I arrived in the UK in November 2007 with a valid UK Ancestry Visa and have continuously resided in London since that time. For those who are not aware, there are essentially two criteria that need to be met (other than the obvious ones that you would expect) to be eligible for an Ancestry visa: You have to be a national of a Commonwealth country and you have to have a grandparent born in the UK. I am a Canadian with a paternal grandmother born in Scotland. As neither of those circumstances had changed, I expected the renewal process to be simple. I was wrong.

That visa was due to expire on 01 November 2012. Having been warned countless times that the UKBA punishes people for applying early, I waited until just before the expiration to submit my application by registered post on 30 October 2012. I received a letter dated 01 November 2012 confirming the receipt of my application. There is no doubt that it was submitted well within the 28 day window the UKBA affords applicants.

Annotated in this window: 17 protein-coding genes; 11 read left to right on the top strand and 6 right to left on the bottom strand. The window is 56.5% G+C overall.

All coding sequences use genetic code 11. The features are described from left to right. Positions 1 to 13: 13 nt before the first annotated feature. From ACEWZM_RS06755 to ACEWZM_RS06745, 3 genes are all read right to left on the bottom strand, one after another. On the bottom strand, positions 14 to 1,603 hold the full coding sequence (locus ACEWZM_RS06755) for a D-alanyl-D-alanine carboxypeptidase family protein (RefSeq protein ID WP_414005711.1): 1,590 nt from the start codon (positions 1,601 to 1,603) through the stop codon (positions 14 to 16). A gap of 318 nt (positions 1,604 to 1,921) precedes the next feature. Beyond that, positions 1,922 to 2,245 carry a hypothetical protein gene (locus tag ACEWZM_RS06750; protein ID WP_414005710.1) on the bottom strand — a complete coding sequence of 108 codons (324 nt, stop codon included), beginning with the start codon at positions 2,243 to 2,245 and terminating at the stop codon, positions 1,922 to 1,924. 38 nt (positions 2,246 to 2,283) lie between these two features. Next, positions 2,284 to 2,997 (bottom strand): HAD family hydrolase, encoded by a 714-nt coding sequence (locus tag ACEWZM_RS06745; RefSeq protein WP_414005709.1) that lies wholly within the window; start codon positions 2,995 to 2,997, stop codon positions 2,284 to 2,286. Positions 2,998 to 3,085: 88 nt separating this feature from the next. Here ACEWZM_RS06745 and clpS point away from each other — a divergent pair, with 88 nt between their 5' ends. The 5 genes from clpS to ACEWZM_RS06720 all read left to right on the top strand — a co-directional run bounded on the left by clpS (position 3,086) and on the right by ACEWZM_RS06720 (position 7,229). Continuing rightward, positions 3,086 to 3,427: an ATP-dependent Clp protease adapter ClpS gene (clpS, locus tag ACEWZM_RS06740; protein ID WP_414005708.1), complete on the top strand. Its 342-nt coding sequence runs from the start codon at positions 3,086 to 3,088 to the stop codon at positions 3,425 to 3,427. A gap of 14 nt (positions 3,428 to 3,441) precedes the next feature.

In December 2012 I received a package containing all my documentation and my application with a letter dated 18 December 2012 stating that my application was invalid as I had “not made any payment and have not completed the payment page of the application form”. It then stated that I should ensure “the payment page is completed before returning” the application. (emphasis mine)